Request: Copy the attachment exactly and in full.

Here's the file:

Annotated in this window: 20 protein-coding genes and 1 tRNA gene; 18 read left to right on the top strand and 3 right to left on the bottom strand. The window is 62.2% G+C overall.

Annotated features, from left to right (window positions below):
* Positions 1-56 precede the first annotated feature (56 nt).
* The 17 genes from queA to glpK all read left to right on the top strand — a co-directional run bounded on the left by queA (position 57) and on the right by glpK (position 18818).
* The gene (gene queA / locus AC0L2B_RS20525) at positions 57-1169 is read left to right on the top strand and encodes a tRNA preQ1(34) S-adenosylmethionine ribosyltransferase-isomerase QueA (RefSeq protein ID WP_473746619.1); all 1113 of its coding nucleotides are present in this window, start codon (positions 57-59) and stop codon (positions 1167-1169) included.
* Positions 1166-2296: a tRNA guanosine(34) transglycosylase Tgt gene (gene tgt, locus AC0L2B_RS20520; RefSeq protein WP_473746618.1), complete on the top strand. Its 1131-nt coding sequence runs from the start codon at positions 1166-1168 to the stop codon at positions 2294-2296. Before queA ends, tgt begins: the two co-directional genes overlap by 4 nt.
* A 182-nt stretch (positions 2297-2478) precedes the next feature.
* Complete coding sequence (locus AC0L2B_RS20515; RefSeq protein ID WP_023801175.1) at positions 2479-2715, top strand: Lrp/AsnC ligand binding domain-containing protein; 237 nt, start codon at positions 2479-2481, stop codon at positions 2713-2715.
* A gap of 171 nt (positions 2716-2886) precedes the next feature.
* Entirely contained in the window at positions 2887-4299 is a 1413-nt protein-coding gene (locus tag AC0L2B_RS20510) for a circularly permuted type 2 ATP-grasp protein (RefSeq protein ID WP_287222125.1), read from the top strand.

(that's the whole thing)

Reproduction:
Annotated in this window: 20 protein-coding genes and 1 tRNA gene; 18 read left to right on the top strand and 3 right to left on the bottom strand. The window is 62.2% G+C overall.

Annotated features, from left to right (window positions below):
* Positions 1-56 precede the first annotated feature (56 nt).
* The 17 genes from queA to glpK all read left to right on the top strand — a co-directional run bounded on the left by queA (position 57) and on the right by glpK (position 18818).
* The gene (gene queA / locus AC0L2B_RS20525) at positions 57-1169 is read left to right on the top strand and encodes a tRNA preQ1(34) S-adenosylmethionine ribosyltransferase-isomerase QueA (RefSeq protein ID WP_473746619.1); all 1113 of its coding nucleotides are present in this window, start codon (positions 57-59) and stop codon (positions 1167-1169) included.
* Positions 1166-2296: a tRNA guanosine(34) transglycosylase Tgt gene (gene tgt, locus AC0L2B_RS20520; RefSeq protein WP_473746618.1), complete on the top strand. Its 1131-nt coding sequence runs from the start codon at positions 1166-1168 to the stop codon at positions 2294-2296. Before queA ends, tgt begins: the two co-directional genes overlap by 4 nt.
* A 182-nt stretch (positions 2297-2478) precedes the next feature.
* Complete coding sequence (locus AC0L2B_RS20515; RefSeq protein ID WP_023801175.1) at positions 2479-2715, top strand: Lrp/AsnC ligand binding domain-containing protein; 237 nt, start codon at positions 2479-2481, stop codon at positions 2713-2715.
* A gap of 171 nt (positions 2716-2886) precedes the next feature.
* Entirely contained in the window at positions 2887-4299 is a 1413-nt protein-coding gene (locus tag AC0L2B_RS20510) for a circularly permuted type 2 ATP-grasp protein (RefSeq protein ID WP_287222125.1), read from the top strand.